| NIST Unveils Preliminary Discussion Draft of Framework 3.0 at SGIP's Inaugural Conference |
At SGIP's Inaugural Conference, held Nov. 5-7 in Palm Beach Gardens, Florida, NIST provided an overview of the NIST Framework and Roadmap for Smart Grid Interoperability Standards, Release 3.0. The draft Framework 3.0 document is expected to be formally released for public comment in the coming weeks. In his remarks at the opening plenary session, Dr. Chris Greer, Director of NIST's Smart Grid and Cyber-Physical Systems Program Office, encouraged attendees "to help us shape this discussion document and make sure we get it right." According to Greer, the purpose of the document is to set goals and priorities and to lay out the landscape of smart grid interoperability standards.
Over the course of the three-day conference, NIST staff presented overviews and led discussions about various sections of the Framework document. Copies of some of the presentations are available online at the following web links:
The next few months will bring several more Framework-related events and milestones.
- A Federal Register notice will be published in the coming weeks to announce the beginning of the official period during which NIST will receive public comments on the draft document.
- A panel session on "NIST Framework: Real-world Applications for the Smart Grid" will be held at the DistribuTECH conference in San Antonio, TX, January 28-30. (See page 77 of conference program for more details.)
- The final version of Framework 3.0 will be published after NIST responds to and incorporates changes based on the public comments received.
At SGIP's Inaugural Conference, in addition to the sessions dealing specifically with the Framework document, NIST staff also led and participated in a number of other sessions, including:
Webinar on "Accelerating Development of Smart Grid Testing Programs" Planned for December 18
Dean Prochaska, a senior member of NIST's Smart Grid Team and acting chair of SGIP's Smart Grid Testing and Certification Committee (SGTCC), announced that the SGTCC will host a webinar to discuss testing and certification needs and initiatives for smart grid interoperability. The webinar is scheduled for Wednesday, December 18 at 2 p.m. EST.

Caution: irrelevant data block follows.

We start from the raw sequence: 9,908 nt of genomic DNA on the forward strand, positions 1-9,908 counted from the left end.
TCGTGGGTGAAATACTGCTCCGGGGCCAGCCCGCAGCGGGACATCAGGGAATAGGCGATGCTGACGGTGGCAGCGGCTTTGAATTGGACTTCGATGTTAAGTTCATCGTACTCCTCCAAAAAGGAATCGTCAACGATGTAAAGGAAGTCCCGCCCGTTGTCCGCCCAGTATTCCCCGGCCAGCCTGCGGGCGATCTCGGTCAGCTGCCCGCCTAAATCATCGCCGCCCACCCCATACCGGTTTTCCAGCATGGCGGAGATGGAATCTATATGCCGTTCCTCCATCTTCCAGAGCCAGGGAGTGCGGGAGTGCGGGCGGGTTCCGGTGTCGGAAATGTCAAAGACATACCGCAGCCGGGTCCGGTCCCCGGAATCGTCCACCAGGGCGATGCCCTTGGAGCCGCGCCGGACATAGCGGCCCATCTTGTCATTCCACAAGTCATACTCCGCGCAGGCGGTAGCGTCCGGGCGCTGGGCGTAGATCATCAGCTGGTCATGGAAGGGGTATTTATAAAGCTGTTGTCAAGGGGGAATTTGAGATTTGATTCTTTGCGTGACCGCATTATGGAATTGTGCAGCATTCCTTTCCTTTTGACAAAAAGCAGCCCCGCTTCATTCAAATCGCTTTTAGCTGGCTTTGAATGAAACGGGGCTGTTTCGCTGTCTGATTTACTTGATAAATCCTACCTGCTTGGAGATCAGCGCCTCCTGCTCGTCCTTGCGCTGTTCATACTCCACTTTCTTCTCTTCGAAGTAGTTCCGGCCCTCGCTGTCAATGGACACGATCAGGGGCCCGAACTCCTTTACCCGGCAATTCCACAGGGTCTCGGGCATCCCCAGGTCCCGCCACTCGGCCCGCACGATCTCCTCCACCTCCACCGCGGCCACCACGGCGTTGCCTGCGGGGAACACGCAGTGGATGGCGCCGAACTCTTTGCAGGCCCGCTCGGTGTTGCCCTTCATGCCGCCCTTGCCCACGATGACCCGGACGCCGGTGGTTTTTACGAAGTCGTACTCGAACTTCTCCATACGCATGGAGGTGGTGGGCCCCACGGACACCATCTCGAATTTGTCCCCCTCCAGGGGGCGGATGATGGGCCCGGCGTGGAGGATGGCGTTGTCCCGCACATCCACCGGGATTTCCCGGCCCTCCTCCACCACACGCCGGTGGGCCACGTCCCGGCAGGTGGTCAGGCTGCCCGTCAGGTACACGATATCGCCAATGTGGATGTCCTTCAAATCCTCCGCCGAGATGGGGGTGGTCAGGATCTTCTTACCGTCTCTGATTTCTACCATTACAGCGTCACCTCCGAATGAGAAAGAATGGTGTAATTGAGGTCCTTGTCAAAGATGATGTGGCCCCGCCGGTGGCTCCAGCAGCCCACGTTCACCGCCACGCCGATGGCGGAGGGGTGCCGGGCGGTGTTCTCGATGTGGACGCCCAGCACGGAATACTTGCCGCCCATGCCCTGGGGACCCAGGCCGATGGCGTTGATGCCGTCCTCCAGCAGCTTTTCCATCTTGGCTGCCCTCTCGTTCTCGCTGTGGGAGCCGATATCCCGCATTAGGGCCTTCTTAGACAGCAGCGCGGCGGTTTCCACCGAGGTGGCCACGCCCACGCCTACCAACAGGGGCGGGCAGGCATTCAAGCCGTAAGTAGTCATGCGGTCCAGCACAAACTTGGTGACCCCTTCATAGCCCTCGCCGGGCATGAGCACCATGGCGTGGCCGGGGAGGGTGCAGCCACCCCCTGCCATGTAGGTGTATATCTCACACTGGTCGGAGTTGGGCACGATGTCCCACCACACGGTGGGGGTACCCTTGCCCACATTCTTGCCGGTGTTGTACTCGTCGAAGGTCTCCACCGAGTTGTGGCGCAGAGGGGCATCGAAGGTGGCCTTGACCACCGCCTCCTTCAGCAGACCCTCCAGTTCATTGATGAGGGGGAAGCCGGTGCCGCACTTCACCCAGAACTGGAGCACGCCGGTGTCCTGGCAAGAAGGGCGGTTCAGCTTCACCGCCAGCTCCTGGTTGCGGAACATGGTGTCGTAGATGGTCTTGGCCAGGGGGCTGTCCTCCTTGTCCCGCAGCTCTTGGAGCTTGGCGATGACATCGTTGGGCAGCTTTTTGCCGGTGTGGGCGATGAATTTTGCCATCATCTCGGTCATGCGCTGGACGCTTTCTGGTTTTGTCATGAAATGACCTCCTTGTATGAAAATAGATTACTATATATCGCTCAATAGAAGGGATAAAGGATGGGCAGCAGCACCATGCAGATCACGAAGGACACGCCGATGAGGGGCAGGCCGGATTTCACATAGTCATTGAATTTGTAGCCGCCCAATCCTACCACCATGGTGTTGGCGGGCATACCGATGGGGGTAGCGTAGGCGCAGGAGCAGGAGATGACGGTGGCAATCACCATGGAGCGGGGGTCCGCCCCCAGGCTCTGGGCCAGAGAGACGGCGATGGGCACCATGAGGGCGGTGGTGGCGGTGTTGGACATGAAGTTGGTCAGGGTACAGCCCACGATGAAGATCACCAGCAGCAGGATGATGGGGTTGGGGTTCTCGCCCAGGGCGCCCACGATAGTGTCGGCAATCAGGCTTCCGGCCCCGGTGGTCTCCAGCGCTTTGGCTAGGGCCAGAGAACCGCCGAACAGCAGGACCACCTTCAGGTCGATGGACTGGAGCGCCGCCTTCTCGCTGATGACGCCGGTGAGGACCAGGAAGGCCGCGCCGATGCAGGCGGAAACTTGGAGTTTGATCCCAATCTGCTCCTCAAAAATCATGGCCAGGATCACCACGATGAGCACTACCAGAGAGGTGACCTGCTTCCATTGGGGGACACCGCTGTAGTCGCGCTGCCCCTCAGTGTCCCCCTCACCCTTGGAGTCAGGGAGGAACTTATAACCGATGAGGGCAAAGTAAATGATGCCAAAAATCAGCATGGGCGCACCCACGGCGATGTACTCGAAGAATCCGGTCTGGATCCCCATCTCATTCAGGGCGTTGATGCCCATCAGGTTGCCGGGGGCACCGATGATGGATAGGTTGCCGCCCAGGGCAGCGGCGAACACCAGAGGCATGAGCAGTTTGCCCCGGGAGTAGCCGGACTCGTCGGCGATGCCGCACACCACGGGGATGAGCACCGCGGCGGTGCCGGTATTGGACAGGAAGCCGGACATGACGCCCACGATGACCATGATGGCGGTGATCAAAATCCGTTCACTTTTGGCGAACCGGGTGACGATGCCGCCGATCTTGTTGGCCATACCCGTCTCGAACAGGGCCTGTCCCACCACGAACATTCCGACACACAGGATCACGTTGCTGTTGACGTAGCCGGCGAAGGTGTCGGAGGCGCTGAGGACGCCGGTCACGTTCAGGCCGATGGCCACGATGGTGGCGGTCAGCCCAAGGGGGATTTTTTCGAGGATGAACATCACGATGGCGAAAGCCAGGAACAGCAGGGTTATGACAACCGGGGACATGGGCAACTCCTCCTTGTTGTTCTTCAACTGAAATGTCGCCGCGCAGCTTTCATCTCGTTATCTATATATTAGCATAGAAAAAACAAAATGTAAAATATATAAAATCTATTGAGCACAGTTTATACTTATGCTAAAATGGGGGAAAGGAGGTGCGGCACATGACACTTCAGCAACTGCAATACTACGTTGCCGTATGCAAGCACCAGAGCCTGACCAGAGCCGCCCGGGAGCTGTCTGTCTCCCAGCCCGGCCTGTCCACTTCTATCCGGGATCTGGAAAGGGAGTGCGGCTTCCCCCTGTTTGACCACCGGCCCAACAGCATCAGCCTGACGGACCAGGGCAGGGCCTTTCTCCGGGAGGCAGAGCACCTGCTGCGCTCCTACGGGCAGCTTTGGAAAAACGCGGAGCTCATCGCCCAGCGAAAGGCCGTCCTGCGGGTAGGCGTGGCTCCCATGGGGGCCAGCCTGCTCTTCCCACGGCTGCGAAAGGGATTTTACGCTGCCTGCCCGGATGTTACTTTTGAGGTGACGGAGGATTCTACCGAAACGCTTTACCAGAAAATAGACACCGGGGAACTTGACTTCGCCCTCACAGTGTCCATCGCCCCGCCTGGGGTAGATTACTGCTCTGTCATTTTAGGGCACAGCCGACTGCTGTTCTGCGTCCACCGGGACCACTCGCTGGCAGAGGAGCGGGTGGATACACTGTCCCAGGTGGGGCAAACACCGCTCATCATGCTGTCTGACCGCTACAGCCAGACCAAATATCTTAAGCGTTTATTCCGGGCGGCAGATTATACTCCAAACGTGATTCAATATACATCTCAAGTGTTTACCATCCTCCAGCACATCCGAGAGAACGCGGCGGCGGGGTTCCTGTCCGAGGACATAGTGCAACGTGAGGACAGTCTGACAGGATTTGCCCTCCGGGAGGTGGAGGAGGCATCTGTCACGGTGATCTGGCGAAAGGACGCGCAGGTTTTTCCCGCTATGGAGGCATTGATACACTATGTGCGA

Prochaska said, "During this webinar, we will discuss approaches to accelerate the development of smart grid testing programs, including a discussion on SGTCC's recent report on priority testing needs. We'll also be seeking stakeholder input to support the SGTCC as we refine the priorities. This is going to be an important part of the SGTCC 2014 work program."
Previous work by NIST and the SGTCC had noted that only a small percentage of smart grid standards have associated testing and certification programs. The SGTCC's report focuses on identifying the priority issues requiring most immediate attention, thus allowing the SGTCC (and SGIP) to direct resources to those testing issues of greatest concern.
"We highly recommend that utilities, as well as vendors and other purchasers of smart grid products and systems, attend this webinar," said Prochaska. The webinar will feature remarks from industry stakeholders already involved in initiatives that address aspects of the report's key findings. These speakers will provide updates on existing or emerging testing activities related to Smart Inverters, Distribution Automation (e.g., IEC 61850), Smart Energy Profile 2.0, and Phasor Measurement Units.
The webinar is open to anyone in the smart grid community. To register for the webinar, please go to https://www4.gotomeeting.com/register/743507703. If you have any questions, please contact Dean Prochaska (email@example.com), acting chair, SGTCC.
Presidential Memo Advances Green Button in Government
On December 5, President Obama issued a memorandum directing Federal agencies to redouble efforts to use renewable energy and manage their energy usage more efficiently and effectively. The memorandum instructs agencies to incorporate the Green Button data standard into their energy management practices. In addition, the memorandum sets an ambitious new target for Federal agencies: To increase their consumption of renewable energy to 20% of their total amount of electric energy use by 2020.
The Presidential Memorandum, titled "Federal Leadership on Energy Management," was announced in an article on the White House Blog by Nick Sinai, US Deputy Chief Technology Officer at OSTP, and Matt Theall, Presidential Innovation Fellow at the Department of Energy. The blog article highlighted a number of utilities that have made recent or expanded commitments to Green Button. Sinai and Theall also reported that 48 utilities and electricity suppliers serving more than 59 million homes and businesses have committed to enable their customers with Green Button access.
Sinai and Theall wrote, "Today's announcements mark an exciting next step to expand the adoption of the Green Button data standard and further enable households, businesses, and Federal agencies to use the most innovative apps and services to improve their energy management and achieve sustainability goals. It's good for the environment, good for our national security, and good for the economy."